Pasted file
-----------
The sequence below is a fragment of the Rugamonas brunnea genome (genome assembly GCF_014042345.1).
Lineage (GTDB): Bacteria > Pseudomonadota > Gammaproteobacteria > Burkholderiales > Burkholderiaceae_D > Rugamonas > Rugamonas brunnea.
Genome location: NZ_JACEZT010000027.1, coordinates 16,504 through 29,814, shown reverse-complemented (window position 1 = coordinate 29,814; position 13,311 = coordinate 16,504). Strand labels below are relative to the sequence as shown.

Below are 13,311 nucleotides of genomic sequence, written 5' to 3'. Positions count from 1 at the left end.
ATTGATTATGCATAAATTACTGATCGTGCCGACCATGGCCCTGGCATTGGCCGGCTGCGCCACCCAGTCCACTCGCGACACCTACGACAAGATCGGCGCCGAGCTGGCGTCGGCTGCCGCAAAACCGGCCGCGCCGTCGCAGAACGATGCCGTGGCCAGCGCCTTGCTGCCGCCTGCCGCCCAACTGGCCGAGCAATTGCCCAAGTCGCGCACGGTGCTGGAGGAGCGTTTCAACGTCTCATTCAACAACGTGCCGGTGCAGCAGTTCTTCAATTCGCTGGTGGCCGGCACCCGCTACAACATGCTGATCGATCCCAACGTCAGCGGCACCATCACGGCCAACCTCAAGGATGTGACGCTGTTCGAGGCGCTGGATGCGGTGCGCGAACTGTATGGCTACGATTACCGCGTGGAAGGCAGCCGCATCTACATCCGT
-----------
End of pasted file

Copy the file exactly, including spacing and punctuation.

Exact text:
The sequence below is a fragment of the Rugamonas brunnea genome (genome assembly GCF_014042345.1).
Lineage (GTDB): Bacteria > Pseudomonadota > Gammaproteobacteria > Burkholderiales > Burkholderiaceae_D > Rugamonas > Rugamonas brunnea.
Genome location: NZ_JACEZT010000027.1, coordinates 16,504 through 29,814, shown reverse-complemented (window position 1 = coordinate 29,814; position 13,311 = coordinate 16,504). Strand labels below are relative to the sequence as shown.

Below are 13,311 nucleotides of genomic sequence, written 5' to 3'. Positions count from 1 at the left end.
ATTGATTATGCATAAATTACTGATCGTGCCGACCATGGCCCTGGCATTGGCCGGCTGCGCCACCCAGTCCACTCGCGACACCTACGACAAGATCGGCGCCGAGCTGGCGTCGGCTGCCGCAAAACCGGCCGCGCCGTCGCAGAACGATGCCGTGGCCAGCGCCTTGCTGCCGCCTGCCGCCCAACTGGCCGAGCAATTGCCCAAGTCGCGCACGGTGCTGGAGGAGCGTTTCAACGTCTCATTCAACAACGTGCCGGTGCAGCAGTTCTTCAATTCGCTGGTGGCCGGCACCCGCTACAACATGCTGATCGATCCCAACGTCAGCGGCACCATCACGGCCAACCTCAAGGATGTGACGCTGTTCGAGGCGCTGGATGCGGTGCGCGAACTGTATGGCTACGATTACCGCGTGGAAGGCAGCCGCATCTACATCCGT